SEOUL - North Korea, facing international censure for this week's nuclear test, threatened on Wednesday to attack the South after it joined a U.S.-led plan to check vessels suspected of carrying equipment for weapons of mass destruction.
In Moscow, news agencies quoted an official as saying that Russia is taking precautionary security measures because it fears mounting tensions over the test could escalate to war.
Adding to mounting tension in the region, South Korean media reported that Pyongyang had restarted a plant that makes plutonium that can be used in nuclear bombs.
North Korea's latest threat came after Seoul announced, following the North's nuclear test on Monday, it was joining the U.S.-led Proliferation Security Initiative, launched under the George W. Bush administration as a part of its war on terror.
Any hostile act against our peaceful vessels including search and seizure will be considered an unpardonable infringement on our sovereignty and we will immediately respond with a powerful military strike, a North Korean army spokesman was quoted as saying by the official KCNA news agency.
He reiterated that the North was no longer bound by an armistice signed at the end of the 1950-53 Korean War because Washington had ignored its responsibility as a signatory by drawing Seoul into the anti-proliferation effort.
The U.N. Security Council is discussing ways to punish Pyongyang for Monday's test, widely denounced as a major threat to regional stability and which brings the reclusive North closer to having a reliable nuclear bomb.
Interfax news agency quoted an unnamed security source as saying a stand-off triggered by Pyongyang's nuclear test on Monday could affect the security of Russia's far eastern regions, which border North Korea.
We are not talking about stepping up military efforts but rather about measures in case a military conflict, perhaps with the use of nuclear weapons, flares up on the Korean Peninsula, the source said.
Russian President Dmitry Medvedev told South Korean President Lee Myung-bak, who called him on Wednesday, that Russia would work with Seoul on a new U.N. Security Council resolution and to revive international talks on the North Korean nuclear issue.
Seoul shares closed lower with traders saying the latest rumblings underscored the risks for investors stemming from troubles along the Cold War's last frontier. The main index has fallen 3 percent this week. The won currency was also down.
The nuclear test has raised concern about Pyongyang spreading weapons to other countries or groups. Washington has accused it of trying try to sell nuclear know-how to Syria and others.
The rival Koreas fought two deadly naval clashes in 1999 and 2002 near a disputed maritime border off their west coast and the North has threatened in the past year to strike South Korean vessels in those Yellow Sea waters.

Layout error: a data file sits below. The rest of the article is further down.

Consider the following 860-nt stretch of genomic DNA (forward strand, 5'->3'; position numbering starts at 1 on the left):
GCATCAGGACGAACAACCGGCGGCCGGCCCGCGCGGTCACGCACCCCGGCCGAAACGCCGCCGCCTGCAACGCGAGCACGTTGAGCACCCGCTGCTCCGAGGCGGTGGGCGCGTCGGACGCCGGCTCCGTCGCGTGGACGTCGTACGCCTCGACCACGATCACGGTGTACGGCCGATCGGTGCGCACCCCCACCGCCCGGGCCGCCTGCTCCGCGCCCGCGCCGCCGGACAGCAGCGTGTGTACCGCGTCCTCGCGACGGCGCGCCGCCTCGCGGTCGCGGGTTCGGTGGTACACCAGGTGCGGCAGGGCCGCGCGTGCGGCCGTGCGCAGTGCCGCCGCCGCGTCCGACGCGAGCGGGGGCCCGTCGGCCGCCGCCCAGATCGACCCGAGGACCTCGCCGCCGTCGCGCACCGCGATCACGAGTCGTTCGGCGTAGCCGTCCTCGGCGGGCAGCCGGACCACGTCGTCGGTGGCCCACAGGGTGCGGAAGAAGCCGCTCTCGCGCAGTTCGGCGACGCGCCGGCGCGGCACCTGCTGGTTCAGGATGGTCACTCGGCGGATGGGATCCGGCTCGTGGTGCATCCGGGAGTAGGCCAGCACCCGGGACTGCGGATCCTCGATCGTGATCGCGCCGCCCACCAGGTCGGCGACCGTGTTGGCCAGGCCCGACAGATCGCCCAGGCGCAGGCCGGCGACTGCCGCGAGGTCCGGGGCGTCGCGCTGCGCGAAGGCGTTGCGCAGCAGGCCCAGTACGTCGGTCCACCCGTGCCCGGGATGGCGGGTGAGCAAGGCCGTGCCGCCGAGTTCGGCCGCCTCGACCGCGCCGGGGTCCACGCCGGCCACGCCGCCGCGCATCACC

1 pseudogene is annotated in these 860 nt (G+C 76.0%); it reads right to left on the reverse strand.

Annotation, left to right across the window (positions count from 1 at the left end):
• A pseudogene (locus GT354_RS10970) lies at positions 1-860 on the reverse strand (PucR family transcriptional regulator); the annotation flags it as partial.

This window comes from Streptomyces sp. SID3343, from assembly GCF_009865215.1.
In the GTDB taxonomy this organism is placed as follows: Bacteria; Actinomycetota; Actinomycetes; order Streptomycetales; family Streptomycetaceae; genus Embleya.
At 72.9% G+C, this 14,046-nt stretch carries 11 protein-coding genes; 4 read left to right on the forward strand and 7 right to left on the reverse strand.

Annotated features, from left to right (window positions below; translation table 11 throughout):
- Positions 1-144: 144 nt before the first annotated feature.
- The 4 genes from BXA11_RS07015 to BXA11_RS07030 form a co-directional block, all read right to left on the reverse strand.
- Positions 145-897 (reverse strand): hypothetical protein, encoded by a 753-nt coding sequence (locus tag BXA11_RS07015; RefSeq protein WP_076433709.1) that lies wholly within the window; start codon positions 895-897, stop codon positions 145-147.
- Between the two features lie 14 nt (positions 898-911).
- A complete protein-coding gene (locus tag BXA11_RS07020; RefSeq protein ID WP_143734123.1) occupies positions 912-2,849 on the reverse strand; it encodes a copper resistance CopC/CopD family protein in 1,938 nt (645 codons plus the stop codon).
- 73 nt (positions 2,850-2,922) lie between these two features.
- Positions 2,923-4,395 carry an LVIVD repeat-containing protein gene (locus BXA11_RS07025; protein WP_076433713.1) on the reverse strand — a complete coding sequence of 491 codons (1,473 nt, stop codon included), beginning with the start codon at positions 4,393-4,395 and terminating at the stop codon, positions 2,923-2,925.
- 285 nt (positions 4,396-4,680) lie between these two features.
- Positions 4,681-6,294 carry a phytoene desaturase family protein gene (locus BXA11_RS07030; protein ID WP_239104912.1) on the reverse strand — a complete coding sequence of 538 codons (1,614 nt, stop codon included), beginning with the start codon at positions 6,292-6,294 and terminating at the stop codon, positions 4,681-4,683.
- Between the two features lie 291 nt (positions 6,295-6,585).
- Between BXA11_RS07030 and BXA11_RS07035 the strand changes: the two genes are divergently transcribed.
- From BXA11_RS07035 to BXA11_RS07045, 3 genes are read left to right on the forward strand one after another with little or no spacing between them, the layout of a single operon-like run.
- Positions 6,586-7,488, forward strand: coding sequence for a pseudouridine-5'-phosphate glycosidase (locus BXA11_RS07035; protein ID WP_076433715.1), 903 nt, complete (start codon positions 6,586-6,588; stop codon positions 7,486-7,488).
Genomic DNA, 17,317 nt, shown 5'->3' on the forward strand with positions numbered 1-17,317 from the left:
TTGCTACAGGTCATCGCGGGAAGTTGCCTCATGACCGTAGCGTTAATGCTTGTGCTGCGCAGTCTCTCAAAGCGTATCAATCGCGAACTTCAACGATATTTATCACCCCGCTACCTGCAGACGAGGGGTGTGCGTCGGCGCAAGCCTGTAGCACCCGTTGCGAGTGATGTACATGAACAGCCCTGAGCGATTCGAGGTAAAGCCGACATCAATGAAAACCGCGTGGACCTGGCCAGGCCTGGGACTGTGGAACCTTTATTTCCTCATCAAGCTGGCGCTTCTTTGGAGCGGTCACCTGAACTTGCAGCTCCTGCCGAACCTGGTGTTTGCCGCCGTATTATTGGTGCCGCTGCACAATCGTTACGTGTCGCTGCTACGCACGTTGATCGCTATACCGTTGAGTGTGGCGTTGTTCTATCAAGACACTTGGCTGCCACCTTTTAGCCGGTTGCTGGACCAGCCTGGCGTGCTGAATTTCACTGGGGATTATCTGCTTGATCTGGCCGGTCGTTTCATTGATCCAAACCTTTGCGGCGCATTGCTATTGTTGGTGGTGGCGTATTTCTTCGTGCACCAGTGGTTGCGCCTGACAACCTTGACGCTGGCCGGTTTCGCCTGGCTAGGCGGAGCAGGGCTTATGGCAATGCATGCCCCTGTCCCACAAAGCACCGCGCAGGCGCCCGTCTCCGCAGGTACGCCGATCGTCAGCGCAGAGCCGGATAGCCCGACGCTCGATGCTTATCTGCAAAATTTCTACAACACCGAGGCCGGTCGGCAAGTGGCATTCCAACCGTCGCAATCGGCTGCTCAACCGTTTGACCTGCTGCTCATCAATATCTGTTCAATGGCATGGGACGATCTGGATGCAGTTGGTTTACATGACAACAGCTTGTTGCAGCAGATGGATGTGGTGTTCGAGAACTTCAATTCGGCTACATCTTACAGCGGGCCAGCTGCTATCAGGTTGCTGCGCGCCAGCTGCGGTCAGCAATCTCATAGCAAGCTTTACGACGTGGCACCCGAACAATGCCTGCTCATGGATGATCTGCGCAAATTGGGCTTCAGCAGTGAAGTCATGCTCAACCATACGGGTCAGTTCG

Analysts say Pyongyang's military grandstanding is partly aimed at tightening leader Kim Jong-il's grip on power to better engineer his succession and divert attention from a weak economy, which has fallen into near ruin since he took over in 1994.
Many speculate Kim's suspected stroke in August raised concerns about succession and he wants his third son to be the next leader of Asia's only communist dynasty.
North Korea has been punished for years by sanctions and is so poor it relies on aid to feed its 23 million people, but that has not deterred it from provocations.
A U.S. Treasury Department official said it was weighing possible action to isolate the North financially. A 2005 U.S. clampdown on a Macau bank suspected of laundering money for Pyongyang effectively cut the country off from the international banking system.
The secretive North appears to have made good on a threat issued in April of restarting a facility at its Yongbyon nuclear plant that extracts plutonium, South Korea's largest newspaper, Chosun Ilbo, reported.
There are various indications that reprocessing facilities in Yongbyon resumed operation (and) have been detected by U.S. surveillance satellite, and these include steam coming out of the facility, it quoted an unnamed government source as saying.
The Soviet-era Yongbyon plant was being taken apart under a six-country disarmament-for-aid deal. The surveillance had yet to detect any signs that the North, which conducted its only prior nuclear test in October 2006, was again separating plutonium.
North Korea's meager supply of fissile material is likely down to enough for five to seven bombs after Monday's test, experts have said. It could probably extract enough plutonium from spent rods cooling at the plant for another bomb's worth of plutonium by the end of this year.
Japan's upper house of parliament denounced the test and said in a resolution the government should step up its sanctions.
North Koreans celebrated, with a rally in the capital of top cadres and military brass, KCNA said.
The nuclear test was a grand undertaking to protect the supreme interests of the DPRK (North Korea) and defend the dignity and sovereignty of the country and nation, it quoted a communist party official as saying.
The North's next step may to be resume operations at all of Yongbyon, with experts saying it could take the North up to a year to reverse disablement steps. Once running, it can produce enough plutonium to make one bomb a year.
The hermit state has also threatened to launch a long-range ballistic missile if the Security Council does not apologize for tightening sanctions to punish it for an April launch widely seen as a missile test that violated U.N. measures.